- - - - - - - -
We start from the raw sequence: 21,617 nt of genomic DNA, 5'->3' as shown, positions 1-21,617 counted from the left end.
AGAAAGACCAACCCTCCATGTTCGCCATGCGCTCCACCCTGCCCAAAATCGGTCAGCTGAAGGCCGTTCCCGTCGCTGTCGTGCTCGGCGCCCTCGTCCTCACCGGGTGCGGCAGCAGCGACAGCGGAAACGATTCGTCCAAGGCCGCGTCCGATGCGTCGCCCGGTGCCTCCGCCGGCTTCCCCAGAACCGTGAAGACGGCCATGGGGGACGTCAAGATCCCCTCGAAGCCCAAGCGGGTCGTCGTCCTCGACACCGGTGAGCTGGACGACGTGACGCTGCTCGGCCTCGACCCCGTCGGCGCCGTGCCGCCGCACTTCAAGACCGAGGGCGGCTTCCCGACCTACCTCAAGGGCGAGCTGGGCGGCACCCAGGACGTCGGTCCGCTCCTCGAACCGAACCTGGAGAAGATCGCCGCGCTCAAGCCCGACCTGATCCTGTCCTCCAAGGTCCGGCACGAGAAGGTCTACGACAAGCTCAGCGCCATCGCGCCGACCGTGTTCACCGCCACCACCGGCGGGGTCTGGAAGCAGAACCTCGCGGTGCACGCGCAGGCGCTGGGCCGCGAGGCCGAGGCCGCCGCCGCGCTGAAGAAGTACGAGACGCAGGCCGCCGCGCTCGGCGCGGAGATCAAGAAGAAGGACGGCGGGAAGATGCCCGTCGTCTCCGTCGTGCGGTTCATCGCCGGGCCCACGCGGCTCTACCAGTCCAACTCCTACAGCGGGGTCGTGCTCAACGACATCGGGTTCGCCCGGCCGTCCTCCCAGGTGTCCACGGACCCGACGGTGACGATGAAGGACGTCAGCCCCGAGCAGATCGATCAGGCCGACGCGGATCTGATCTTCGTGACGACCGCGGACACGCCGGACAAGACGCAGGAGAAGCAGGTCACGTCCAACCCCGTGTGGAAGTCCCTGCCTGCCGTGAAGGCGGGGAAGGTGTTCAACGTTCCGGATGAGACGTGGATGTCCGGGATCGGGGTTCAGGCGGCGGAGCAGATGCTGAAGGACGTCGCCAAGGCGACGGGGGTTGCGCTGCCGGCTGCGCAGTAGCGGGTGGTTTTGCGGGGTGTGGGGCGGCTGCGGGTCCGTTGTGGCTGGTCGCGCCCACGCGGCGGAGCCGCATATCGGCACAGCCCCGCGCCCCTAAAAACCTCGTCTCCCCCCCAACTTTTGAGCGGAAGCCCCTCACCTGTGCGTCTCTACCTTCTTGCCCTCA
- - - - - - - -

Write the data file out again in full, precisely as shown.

We start from the raw sequence: 21,617 nt of genomic DNA, 5'->3' as shown, positions 1-21,617 counted from the left end.
AGAAAGACCAACCCTCCATGTTCGCCATGCGCTCCACCCTGCCCAAAATCGGTCAGCTGAAGGCCGTTCCCGTCGCTGTCGTGCTCGGCGCCCTCGTCCTCACCGGGTGCGGCAGCAGCGACAGCGGAAACGATTCGTCCAAGGCCGCGTCCGATGCGTCGCCCGGTGCCTCCGCCGGCTTCCCCAGAACCGTGAAGACGGCCATGGGGGACGTCAAGATCCCCTCGAAGCCCAAGCGGGTCGTCGTCCTCGACACCGGTGAGCTGGACGACGTGACGCTGCTCGGCCTCGACCCCGTCGGCGCCGTGCCGCCGCACTTCAAGACCGAGGGCGGCTTCCCGACCTACCTCAAGGGCGAGCTGGGCGGCACCCAGGACGTCGGTCCGCTCCTCGAACCGAACCTGGAGAAGATCGCCGCGCTCAAGCCCGACCTGATCCTGTCCTCCAAGGTCCGGCACGAGAAGGTCTACGACAAGCTCAGCGCCATCGCGCCGACCGTGTTCACCGCCACCACCGGCGGGGTCTGGAAGCAGAACCTCGCGGTGCACGCGCAGGCGCTGGGCCGCGAGGCCGAGGCCGCCGCCGCGCTGAAGAAGTACGAGACGCAGGCCGCCGCGCTCGGCGCGGAGATCAAGAAGAAGGACGGCGGGAAGATGCCCGTCGTCTCCGTCGTGCGGTTCATCGCCGGGCCCACGCGGCTCTACCAGTCCAACTCCTACAGCGGGGTCGTGCTCAACGACATCGGGTTCGCCCGGCCGTCCTCCCAGGTGTCCACGGACCCGACGGTGACGATGAAGGACGTCAGCCCCGAGCAGATCGATCAGGCCGACGCGGATCTGATCTTCGTGACGACCGCGGACACGCCGGACAAGACGCAGGAGAAGCAGGTCACGTCCAACCCCGTGTGGAAGTCCCTGCCTGCCGTGAAGGCGGGGAAGGTGTTCAACGTTCCGGATGAGACGTGGATGTCCGGGATCGGGGTTCAGGCGGCGGAGCAGATGCTGAAGGACGTCGCCAAGGCGACGGGGGTTGCGCTGCCGGCTGCGCAGTAGCGGGTGGTTTTGCGGGGTGTGGGGCGGCTGCGGGTCCGTTGTGGCTGGTCGCGCCCACGCGGCGGAGCCGCATATCGGCACAGCCCCGCGCCCCTAAAAACCTCGTCTCCCCCCCAACTTTTGAGCGGAAGCCCCTCACCTGTGCGTCTCTACCTTCTTGCCCTCA